Stats & Info: Best team

Tango: How many wins does $100 million buy?

March, 8, 2010
3/08/10
4:00
PM ET
Last week, we built a team of 25 free agents on one-year deals for a total cost of less than $100 million. The obvious next question is: How many games could this team win?

To figure it out, let's examine each player, come up with a reasonable assessment of where they stand relative to other players at their positions, and see how much better or worse they are than average.

First let's start with the infield, which is probably where the team is strongest. We have four infielders for second base, shortstop, and third base (Orlando Hudson, Orlando Cabrera, Adrian Beltre, and Felipe Lopez), plus a utility player that can also play in the outfield (Jerry Hairston). Offensively, these players are a tick above average for their position group, and defensively, they are well above average. It's fair to say that this group would be one or two wins above average.

We also have a small strength in our first baseman and designated hitter (Nick Johnson, Adam Laroche). They are average to slightly above-average hitters for their positions. And both have a capable glove at first base. Overall, a slight positive, maybe gaining us another win above average.

Our catchers (Yorvit Torreabla and Rod Barajas) make up a roughly average tandem among catchers. They are neither an advantage or a disadvantage for this team, relatively-speaking.

Our outfield (Johnny Damon, Coco Crisp, Gabe Gross, and Randy Winn) is going to hurt us a little bit on the hitting side. As a group, they are passable hitters, but they're all slick with the leather, so that makes up for it a little bit. Overall, this group is a slight negative, maybe one win below average.

Among our position players, we have pretty much a team that is barely above average.

With our starting staff, we have one star in Rich Harden, and four pitchers who are pretty much the definition of a league-average starter. Given the health-risk that Harden poses, we can say that our starting staff is about as average as it gets.

Our top relief tandem (Rafael Soriano, Matt Capps) offers us about average performance for a relief ace and set-up guy. Once again, these pitchers will neither hurt or help us relative to the average team.

The rest of our bullpen is fungible, just like it is for most teams. We have Kelvim Escobar who's effective when healthy, but rarely healthy. Kevin Gregg and Tyler Walker are fairly reliable, and Brendan Donnelly and Javier Lopez can handle mop-up duty.

Overall, we have ourselves pretty close to a .500 team. And we built this team with zero cost in future years, as they all signed to one-year deals. And though we have no player development system to speak of, the combination of quality free agents available this off-season, coupled with the slowdown in the economy, gave us a chance to build a bargain-level competitive team. With a little more cash for a Matt Holliday or John Lackey, this team could compete in some divisions.

Tom Tango writes for Inside The Book

Tango: One team, one year, $100M

March, 4, 2010
3/04/10
2:10
PM ET
Nearly $2.7 billion was spent on player salaries last season. That is an average of almost $90 million per team. This excludes minor league salaries, signing bonuses for draft picks and all other player development costs.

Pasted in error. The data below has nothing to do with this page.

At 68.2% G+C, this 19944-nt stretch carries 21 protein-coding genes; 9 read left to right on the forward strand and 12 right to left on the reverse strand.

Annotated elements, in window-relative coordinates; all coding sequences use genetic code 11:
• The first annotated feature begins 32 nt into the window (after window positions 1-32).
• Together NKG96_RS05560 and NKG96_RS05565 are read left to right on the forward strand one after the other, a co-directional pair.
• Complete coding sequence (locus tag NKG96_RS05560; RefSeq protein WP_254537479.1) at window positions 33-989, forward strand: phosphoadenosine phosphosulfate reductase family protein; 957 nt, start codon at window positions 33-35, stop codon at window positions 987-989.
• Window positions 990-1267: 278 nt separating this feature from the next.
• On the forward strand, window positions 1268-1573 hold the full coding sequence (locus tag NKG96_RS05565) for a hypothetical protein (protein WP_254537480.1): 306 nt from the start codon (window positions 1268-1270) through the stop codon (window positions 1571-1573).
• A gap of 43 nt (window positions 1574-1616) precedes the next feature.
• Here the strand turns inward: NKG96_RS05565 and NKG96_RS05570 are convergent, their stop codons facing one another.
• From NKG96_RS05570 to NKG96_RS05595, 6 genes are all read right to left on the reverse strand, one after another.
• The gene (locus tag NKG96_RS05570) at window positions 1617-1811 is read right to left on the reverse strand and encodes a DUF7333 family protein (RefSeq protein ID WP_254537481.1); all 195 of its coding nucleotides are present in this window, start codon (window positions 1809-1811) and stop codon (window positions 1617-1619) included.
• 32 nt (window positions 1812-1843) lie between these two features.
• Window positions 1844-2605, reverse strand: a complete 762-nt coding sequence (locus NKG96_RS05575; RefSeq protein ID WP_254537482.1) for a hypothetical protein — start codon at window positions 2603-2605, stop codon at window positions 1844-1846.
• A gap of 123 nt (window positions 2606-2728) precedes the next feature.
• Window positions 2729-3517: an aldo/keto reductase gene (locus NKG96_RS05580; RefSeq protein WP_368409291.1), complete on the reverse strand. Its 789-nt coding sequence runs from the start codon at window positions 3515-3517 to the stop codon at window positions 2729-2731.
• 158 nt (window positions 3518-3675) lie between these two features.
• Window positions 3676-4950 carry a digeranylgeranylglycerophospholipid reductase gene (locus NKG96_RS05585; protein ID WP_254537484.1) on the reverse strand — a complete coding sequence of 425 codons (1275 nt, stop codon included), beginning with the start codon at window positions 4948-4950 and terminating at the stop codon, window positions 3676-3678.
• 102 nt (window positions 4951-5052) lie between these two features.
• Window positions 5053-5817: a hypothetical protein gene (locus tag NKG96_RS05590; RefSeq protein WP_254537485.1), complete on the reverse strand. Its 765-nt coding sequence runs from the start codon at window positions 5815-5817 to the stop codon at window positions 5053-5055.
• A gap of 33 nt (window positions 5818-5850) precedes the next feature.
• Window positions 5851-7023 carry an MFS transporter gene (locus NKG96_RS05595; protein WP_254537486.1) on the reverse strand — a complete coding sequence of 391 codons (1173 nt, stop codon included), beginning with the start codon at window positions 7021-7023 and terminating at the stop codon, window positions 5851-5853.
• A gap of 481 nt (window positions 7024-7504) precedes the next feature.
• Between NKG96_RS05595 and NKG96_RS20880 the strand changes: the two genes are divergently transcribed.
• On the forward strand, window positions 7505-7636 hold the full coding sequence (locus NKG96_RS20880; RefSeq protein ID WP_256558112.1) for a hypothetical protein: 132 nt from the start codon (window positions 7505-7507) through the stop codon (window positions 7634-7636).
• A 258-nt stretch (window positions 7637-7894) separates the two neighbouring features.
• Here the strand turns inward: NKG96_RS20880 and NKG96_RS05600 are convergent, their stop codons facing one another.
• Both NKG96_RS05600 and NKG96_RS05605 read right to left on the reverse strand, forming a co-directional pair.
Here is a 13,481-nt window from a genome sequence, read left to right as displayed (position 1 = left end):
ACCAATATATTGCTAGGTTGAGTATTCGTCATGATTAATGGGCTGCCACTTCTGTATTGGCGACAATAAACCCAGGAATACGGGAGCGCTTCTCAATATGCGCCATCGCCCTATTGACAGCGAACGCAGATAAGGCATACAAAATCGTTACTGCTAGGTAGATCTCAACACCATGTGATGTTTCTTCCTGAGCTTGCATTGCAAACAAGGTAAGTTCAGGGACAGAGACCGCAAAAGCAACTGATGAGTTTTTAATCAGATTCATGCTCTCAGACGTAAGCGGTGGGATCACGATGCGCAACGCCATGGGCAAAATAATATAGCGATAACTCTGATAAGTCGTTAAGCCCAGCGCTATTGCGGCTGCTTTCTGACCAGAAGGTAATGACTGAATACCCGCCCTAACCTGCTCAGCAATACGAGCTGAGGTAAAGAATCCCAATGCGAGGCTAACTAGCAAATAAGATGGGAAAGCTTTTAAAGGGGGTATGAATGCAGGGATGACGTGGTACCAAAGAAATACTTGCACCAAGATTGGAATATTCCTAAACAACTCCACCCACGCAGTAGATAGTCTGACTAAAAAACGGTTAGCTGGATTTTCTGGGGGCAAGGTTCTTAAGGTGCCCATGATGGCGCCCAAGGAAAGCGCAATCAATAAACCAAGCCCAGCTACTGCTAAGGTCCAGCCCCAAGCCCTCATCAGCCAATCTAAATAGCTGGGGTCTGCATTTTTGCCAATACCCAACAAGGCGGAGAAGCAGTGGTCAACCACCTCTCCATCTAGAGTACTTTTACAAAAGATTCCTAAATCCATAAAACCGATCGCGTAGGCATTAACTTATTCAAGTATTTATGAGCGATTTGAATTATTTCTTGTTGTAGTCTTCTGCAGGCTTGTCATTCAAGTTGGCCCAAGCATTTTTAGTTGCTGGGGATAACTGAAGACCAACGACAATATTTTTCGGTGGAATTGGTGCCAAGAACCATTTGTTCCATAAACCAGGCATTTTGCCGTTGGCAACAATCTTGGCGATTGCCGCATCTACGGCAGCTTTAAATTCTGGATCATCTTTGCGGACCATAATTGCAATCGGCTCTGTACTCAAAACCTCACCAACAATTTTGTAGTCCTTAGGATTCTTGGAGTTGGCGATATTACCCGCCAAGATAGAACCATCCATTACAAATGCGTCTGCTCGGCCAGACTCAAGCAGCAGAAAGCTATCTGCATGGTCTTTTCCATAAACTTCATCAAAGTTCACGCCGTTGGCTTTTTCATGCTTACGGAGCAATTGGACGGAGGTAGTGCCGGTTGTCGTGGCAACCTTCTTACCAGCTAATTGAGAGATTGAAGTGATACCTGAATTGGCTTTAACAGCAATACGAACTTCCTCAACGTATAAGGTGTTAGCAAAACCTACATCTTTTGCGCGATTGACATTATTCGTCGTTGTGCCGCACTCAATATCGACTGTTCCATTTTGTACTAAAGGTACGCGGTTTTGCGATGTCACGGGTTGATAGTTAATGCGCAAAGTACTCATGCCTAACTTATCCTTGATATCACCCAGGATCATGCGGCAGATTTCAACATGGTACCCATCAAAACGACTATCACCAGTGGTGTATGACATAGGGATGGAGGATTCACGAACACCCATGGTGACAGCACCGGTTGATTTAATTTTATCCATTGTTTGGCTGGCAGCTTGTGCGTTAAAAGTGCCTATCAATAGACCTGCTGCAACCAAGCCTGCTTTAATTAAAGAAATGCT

But what if a team decided to scrap its entire player development system, put an extra $10 million into player salaries, and tried to build a roster for under $100 million, using only players who'd sign one-year deals? What kind of team could you put together?

ESPN's free agent tracker allows you to select all players who signed one-year deals for 2010. Of those, we will remove each player who re-signed with his former team. So here is the best team $100 million can buy for one year.

Catcher: There were eight catchers in our pool, who signed for a collective $10.4 million. This is not going to be a strength. I'll go with Yorvit Torrealba and Rod Barajas.
Running cost: $1.75 million

Infielders (2B, SS and 3B): We'll go with five players here: Adrian Beltre at third, Orlando Cabrera at short and Orlando Hudson at second, with Felipe Lopez and Jerry Hairston as our utility infielders. (Hairston can also provide support in the outfield.) We've got a fairly strong bunch here, who come at a collective $21.1 million.
Running cost: $22.85 million

Outfielders: We'll go with four here. Coco Crisp in center, Johnny Damon in LF and Gabe Gross in RF, with Randy Winn as the fourth outfielder gives us an outfield costing $15.1.
Running cost: $37.95 million

1B/DH: I like Nick Johnson and Adam LaRoche for that role, who come at a collective $11.75.
Running cost: $49.7 million

Alright, we just filled up half our team, 13 position players, at just under $50 million. All we have to do is spend the other $50 million on 12 pitchers.

Starters: There's some decent starters here, and we'll grab most of them: Rich Harden, Brad Penny, Jon Garland, Doug Davis, and Brett Myers. That's a $30.65 million starting staff.
Running cost: $80.35 million

Relievers: Our closer and setup guy are Rafael Soriano and Matt Capps, who come at around $11 million, while the other five relievers are righties Kevin Gregg, Brendan Donnelly, Kelvim Escobar and Tyler Walker, with lefty Javier Lopez for a total of $7 million. That's 12 pitchers for just over $48 million.
Running cost: $98 million

There you have it: the best one-year free agent team $100 million can buy. But the question is: How many games can they win? I'll look at that in part 2.

Tom Tango writes for Inside The Book.

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